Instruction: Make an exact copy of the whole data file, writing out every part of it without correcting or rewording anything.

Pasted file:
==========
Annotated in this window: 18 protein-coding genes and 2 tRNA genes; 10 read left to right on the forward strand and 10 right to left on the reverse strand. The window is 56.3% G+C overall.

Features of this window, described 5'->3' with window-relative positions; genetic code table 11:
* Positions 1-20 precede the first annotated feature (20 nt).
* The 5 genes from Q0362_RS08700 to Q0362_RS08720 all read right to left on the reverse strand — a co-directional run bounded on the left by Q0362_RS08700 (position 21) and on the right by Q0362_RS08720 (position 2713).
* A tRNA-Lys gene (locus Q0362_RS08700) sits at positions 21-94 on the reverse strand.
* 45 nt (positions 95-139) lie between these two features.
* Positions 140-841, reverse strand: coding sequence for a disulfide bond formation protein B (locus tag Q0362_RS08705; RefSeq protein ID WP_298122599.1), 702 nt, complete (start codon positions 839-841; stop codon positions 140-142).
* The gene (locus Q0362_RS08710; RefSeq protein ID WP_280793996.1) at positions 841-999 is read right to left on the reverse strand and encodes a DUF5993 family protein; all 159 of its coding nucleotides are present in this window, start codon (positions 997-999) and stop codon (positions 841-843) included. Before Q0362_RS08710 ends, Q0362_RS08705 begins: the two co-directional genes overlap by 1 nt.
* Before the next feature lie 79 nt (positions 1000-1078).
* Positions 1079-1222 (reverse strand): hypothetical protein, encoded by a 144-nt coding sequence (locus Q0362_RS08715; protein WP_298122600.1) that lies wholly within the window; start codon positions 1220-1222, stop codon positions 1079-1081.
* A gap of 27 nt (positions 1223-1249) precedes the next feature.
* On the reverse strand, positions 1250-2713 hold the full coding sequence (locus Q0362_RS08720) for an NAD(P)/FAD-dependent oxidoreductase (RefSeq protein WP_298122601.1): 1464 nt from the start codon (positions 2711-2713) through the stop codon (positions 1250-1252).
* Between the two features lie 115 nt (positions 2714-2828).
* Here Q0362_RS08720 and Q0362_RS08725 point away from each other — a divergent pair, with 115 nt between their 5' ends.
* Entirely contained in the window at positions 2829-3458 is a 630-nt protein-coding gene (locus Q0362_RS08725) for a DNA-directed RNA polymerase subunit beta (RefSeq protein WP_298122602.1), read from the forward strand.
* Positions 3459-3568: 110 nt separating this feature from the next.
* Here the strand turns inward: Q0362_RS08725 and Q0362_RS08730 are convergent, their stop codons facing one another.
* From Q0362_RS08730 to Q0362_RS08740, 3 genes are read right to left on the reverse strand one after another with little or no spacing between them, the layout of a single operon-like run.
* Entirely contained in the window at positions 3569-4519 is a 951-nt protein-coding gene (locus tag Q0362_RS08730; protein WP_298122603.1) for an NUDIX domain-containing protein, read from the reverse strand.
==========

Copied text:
Annotated in this window: 18 protein-coding genes and 2 tRNA genes; 10 read left to right on the forward strand and 10 right to left on the reverse strand. The window is 56.3% G+C overall.

Features of this window, described 5'->3' with window-relative positions; genetic code table 11:
* Positions 1-20 precede the first annotated feature (20 nt).
* The 5 genes from Q0362_RS08700 to Q0362_RS08720 all read right to left on the reverse strand — a co-directional run bounded on the left by Q0362_RS08700 (position 21) and on the right by Q0362_RS08720 (position 2713).
* A tRNA-Lys gene (locus Q0362_RS08700) sits at positions 21-94 on the reverse strand.
* 45 nt (positions 95-139) lie between these two features.
* Positions 140-841, reverse strand: coding sequence for a disulfide bond formation protein B (locus tag Q0362_RS08705; RefSeq protein ID WP_298122599.1), 702 nt, complete (start codon positions 839-841; stop codon positions 140-142).
* The gene (locus Q0362_RS08710; RefSeq protein ID WP_280793996.1) at positions 841-999 is read right to left on the reverse strand and encodes a DUF5993 family protein; all 159 of its coding nucleotides are present in this window, start codon (positions 997-999) and stop codon (positions 841-843) included. Before Q0362_RS08710 ends, Q0362_RS08705 begins: the two co-directional genes overlap by 1 nt.
* Before the next feature lie 79 nt (positions 1000-1078).
* Positions 1079-1222 (reverse strand): hypothetical protein, encoded by a 144-nt coding sequence (locus Q0362_RS08715; protein WP_298122600.1) that lies wholly within the window; start codon positions 1220-1222, stop codon positions 1079-1081.
* A gap of 27 nt (positions 1223-1249) precedes the next feature.
* On the reverse strand, positions 1250-2713 hold the full coding sequence (locus Q0362_RS08720) for an NAD(P)/FAD-dependent oxidoreductase (RefSeq protein WP_298122601.1): 1464 nt from the start codon (positions 2711-2713) through the stop codon (positions 1250-1252).
* Between the two features lie 115 nt (positions 2714-2828).
* Here Q0362_RS08720 and Q0362_RS08725 point away from each other — a divergent pair, with 115 nt between their 5' ends.
* Entirely contained in the window at positions 2829-3458 is a 630-nt protein-coding gene (locus Q0362_RS08725) for a DNA-directed RNA polymerase subunit beta (RefSeq protein WP_298122602.1), read from the forward strand.
* Positions 3459-3568: 110 nt separating this feature from the next.
* Here the strand turns inward: Q0362_RS08725 and Q0362_RS08730 are convergent, their stop codons facing one another.
* From Q0362_RS08730 to Q0362_RS08740, 3 genes are read right to left on the reverse strand one after another with little or no spacing between them, the layout of a single operon-like run.
* Entirely contained in the window at positions 3569-4519 is a 951-nt protein-coding gene (locus tag Q0362_RS08730; protein WP_298122603.1) for an NUDIX domain-containing protein, read from the reverse strand.